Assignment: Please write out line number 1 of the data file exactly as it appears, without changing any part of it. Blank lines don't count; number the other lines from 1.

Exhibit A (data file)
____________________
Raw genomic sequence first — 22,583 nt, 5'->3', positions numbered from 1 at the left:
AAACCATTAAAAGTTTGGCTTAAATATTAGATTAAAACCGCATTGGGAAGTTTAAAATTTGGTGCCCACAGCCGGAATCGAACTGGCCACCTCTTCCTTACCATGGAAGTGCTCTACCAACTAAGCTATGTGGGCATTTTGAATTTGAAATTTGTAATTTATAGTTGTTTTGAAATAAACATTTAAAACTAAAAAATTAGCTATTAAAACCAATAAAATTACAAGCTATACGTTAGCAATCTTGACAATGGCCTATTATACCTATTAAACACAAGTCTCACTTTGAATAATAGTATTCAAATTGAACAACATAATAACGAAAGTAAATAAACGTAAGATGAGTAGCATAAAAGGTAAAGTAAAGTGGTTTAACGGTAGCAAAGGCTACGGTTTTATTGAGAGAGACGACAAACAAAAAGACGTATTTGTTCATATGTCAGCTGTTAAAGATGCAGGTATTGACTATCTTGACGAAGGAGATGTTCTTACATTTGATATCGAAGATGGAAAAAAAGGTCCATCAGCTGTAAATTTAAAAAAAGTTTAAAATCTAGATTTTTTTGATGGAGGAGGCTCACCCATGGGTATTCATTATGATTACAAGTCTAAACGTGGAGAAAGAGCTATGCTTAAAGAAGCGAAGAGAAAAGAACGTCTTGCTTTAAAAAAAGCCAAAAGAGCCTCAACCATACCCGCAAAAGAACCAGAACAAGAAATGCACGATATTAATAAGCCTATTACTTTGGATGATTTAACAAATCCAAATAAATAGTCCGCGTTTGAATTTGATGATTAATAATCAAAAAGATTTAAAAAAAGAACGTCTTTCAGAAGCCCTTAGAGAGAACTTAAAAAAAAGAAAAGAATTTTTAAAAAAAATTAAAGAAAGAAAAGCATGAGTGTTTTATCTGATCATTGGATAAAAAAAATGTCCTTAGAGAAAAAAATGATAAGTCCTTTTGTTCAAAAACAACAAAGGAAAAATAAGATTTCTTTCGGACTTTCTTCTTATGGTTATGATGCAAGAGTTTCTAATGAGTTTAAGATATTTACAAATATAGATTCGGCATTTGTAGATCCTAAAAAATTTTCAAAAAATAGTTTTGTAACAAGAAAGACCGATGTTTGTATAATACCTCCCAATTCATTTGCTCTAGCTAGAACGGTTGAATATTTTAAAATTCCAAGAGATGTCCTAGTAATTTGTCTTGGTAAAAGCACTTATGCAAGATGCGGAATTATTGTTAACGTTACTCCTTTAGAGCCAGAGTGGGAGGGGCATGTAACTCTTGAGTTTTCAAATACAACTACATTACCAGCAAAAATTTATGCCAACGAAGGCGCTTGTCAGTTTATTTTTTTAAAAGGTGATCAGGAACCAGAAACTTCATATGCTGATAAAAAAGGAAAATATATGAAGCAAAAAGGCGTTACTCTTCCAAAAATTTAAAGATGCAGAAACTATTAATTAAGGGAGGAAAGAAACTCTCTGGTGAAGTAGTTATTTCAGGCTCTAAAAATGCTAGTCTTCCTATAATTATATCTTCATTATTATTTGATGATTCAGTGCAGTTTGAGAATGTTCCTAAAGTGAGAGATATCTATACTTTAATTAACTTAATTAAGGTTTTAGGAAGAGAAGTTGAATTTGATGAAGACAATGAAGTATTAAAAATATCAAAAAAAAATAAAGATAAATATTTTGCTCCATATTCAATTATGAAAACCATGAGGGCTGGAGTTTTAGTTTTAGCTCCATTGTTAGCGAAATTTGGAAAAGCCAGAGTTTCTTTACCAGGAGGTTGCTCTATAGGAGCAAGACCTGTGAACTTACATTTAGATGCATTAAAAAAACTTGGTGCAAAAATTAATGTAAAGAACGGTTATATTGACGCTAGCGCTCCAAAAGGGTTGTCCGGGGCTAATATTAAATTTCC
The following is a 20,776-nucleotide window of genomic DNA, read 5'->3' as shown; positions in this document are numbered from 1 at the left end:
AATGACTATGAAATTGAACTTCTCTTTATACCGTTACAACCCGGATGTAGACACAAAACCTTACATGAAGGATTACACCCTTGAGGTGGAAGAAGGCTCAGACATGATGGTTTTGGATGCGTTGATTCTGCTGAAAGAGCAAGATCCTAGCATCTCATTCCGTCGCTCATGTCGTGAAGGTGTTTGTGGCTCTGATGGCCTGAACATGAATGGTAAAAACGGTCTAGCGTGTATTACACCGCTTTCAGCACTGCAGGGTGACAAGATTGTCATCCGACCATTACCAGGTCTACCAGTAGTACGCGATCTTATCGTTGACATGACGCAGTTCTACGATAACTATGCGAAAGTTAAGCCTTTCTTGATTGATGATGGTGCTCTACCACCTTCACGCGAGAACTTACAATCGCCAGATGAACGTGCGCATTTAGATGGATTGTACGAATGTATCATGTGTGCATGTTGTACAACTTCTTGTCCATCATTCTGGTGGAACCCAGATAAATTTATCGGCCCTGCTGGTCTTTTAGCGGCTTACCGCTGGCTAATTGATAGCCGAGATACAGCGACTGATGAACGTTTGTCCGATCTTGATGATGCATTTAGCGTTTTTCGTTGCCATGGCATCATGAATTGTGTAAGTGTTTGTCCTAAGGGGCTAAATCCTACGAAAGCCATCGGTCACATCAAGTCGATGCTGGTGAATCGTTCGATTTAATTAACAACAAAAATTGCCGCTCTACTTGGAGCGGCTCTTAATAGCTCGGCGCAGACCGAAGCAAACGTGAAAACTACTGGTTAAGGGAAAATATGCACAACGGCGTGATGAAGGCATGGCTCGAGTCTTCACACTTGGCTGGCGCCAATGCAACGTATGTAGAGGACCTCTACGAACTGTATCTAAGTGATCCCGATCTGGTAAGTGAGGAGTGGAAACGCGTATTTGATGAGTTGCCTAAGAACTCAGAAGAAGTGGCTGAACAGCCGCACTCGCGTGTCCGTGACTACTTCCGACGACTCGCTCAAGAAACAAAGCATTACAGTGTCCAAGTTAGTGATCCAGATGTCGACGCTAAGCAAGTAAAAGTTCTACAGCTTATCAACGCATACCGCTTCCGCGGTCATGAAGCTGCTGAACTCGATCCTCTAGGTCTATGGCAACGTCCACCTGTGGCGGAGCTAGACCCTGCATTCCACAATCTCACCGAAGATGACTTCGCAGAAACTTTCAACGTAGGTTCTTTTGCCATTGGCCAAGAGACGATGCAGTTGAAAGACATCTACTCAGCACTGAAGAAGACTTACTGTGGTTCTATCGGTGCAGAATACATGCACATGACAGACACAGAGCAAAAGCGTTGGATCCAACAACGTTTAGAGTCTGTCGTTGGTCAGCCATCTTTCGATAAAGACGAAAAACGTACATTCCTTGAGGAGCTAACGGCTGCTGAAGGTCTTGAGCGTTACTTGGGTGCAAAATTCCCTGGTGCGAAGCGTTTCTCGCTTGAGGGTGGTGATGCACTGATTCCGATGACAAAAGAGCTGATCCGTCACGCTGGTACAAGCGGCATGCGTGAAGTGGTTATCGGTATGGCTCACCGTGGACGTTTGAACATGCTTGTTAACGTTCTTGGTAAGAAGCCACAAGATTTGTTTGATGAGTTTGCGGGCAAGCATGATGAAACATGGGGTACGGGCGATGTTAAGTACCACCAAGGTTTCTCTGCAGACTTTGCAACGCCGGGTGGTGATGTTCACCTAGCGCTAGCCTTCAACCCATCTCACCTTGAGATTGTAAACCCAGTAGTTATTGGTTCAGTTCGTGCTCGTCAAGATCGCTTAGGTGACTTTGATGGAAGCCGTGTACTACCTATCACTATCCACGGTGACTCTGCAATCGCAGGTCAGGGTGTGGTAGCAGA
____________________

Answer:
Raw genomic sequence first — 22,583 nt, 5'->3', positions numbered from 1 at the left: